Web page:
Amanda Owen: Deep in the Dales with the Yorkshire Shepherdess

Oct 21 2019

'The Yorkshire Shepherdess' Amanda Owen joins David Oakes in this episode of Trees A Crowd

David Oakes

David Oakes


Amanda Owen


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About this episode:

Amanda Owen is a farmer, known to readers and television viewers worldwide as the ‘Yorkshire Shepherdess’. With her husband Clive and their nine children, she looks after Ravenseat, Swaledale – one of the most exposed farms in the Dales. Alongside running the farm, she has found time to write a number of books, having come to public attention on ITV’s ‘The Dales’. On a “glishy sort of day”, sitting by a brook, David and Amanda chat without the distraction of phones and technology in this stunning signal ‘not spot’, interrupted only by a passing heron. Amanda, having grown up in the city, admits finding inspiration to become a hill shepherd from reading James Heriot’s All Creatures Great and Small, and the couple wax lyrical about how a place like this, open and wild, builds one’s character.

David's thoughts:

Amanda Owen, the Yorkshire Shepherdess


YORKSHIRE is declared by its folk to be ‘God’s Own Country’. It could be seen as an arrogant saying, and arguably pejorative if you’re a person of faith. But in my view, they may just be right!

Having filmed ‘Victoria’ in Yorkshire for two years, lived in and around Nidderdale for the duration of the shoot, and having just concluded a four-month run of ‘Hamlet’ in York, I’ve been fortunate enough to have had the time to properly explore the county. Indeed, this episode serves as the first of a number recorded during this latter four-month stint here. Over the coming months, I’ll be bringing you episodes from York University, the Yorkshire Wildlife Trust, the Yorkshire Dales, the Yorkshire Sculpture Park, the Howardian Hills, the banks of York’s River Ouse, and from beside an Irish Dexter cow in the Lower Derwent Valley. 

Ten national parks cover 9.3% of the land area of England, and three of those parks are here. This doesn’t include the North Pennines, nor either of the Yorkshire AONBs; Nidderdale & the Howardian Hills. The three I refer to are: the Peak District – I’ve walked this extensively, it’s where that Bella Hardy singer lady is from; the North Yorkshire Moors – I know them well; and the Dales, which is somewhere I had never been until very recently, but where this episode was recorded.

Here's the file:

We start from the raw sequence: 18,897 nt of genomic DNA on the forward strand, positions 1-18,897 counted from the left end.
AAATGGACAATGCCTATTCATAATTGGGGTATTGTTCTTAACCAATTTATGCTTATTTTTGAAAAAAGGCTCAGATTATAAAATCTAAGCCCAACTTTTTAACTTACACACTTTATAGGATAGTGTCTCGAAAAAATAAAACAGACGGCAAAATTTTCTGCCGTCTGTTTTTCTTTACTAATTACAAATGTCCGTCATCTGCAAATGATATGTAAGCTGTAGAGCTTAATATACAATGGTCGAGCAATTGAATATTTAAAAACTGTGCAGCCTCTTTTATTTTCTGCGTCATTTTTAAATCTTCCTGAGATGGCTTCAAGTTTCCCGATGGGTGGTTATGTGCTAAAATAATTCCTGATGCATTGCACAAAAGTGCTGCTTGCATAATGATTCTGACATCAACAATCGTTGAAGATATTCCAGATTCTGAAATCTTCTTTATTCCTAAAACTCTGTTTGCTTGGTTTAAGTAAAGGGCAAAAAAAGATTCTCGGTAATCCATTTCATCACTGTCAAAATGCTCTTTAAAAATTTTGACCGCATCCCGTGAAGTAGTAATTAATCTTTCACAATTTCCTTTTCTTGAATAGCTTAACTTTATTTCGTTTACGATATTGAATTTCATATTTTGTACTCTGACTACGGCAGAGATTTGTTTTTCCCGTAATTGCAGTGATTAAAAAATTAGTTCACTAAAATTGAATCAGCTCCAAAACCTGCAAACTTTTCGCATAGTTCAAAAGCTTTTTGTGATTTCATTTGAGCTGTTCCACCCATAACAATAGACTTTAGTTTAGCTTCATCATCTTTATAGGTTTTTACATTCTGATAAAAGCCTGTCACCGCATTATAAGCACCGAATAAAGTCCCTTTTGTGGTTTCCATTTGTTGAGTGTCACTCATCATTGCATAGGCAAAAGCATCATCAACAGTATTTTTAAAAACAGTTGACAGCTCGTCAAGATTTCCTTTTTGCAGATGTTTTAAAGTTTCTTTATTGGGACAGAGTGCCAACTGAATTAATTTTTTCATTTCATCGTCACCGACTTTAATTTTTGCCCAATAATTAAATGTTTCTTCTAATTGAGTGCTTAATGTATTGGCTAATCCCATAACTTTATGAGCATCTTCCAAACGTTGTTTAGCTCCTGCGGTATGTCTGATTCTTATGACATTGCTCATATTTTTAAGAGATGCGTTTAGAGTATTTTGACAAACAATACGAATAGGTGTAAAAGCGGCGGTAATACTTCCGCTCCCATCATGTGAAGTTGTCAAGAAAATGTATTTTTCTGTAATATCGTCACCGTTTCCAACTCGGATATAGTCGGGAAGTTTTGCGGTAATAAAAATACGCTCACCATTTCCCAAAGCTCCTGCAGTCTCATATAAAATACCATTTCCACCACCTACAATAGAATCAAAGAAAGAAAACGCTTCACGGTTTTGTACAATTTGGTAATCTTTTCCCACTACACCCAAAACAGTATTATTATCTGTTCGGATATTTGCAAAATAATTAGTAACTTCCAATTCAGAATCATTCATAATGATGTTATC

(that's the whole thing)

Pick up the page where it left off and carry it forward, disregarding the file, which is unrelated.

It is a testament to Amanda Owen’s descriptive writing that arriving at the isolated farmstead, Ravenseat, felt instantly familiar. She describes her arrival at her future in one of the opening chapters of her first book, and my journey was remarkably similar, albeit without towing a trailer full of Swaledale sheep. The most notable difference experienced by me on my arrival at Ravenseat was her children. Two sped past me on trail bikes as I crossed a small bridge metres from the house, a third greeted me upon my knocking at the back door, and two more grilled me about my microphone as Amanda headed off to make me a coffee. It is clear to see that she has made a home of the Moors.

Amanda is well known to the British public (and beyond), thanks to her books and the numerous TV shows she has been featured in. She has a surprisingly large media footprint for a human, let alone for an isolated sheep farmer. I have never met anyone who seems to take so much of life so easily in her stride. She is a glorious force of nature – as I think one would have to be, in order to cope with the harsher aspects of life in the Dales.

Amanda and her husband Clive spoke with me at length following the recording, a conversation that covered national agricultural policy, local farming realities and how at the end of the day the only thing that really matters is the wellbeing of family and flock (indeed, perhaps they would consider both those F’s as the same thing.) I was struck by the little things they encounter on a day-to-day basis; rare natural visions, invisible to most humans, but which from time to time are observed by the lone hillside farmer. I was seduced by the romantic side of their lifestyle, though I know not how I would cope with the day-to-day, year-to-year reality of their vocation.


Amanda Owen, The Yorkshire Shepherdess –

James Herriot (Wikipedia) –

The Hill Shepherd –

Golden Eagle trapped photo –

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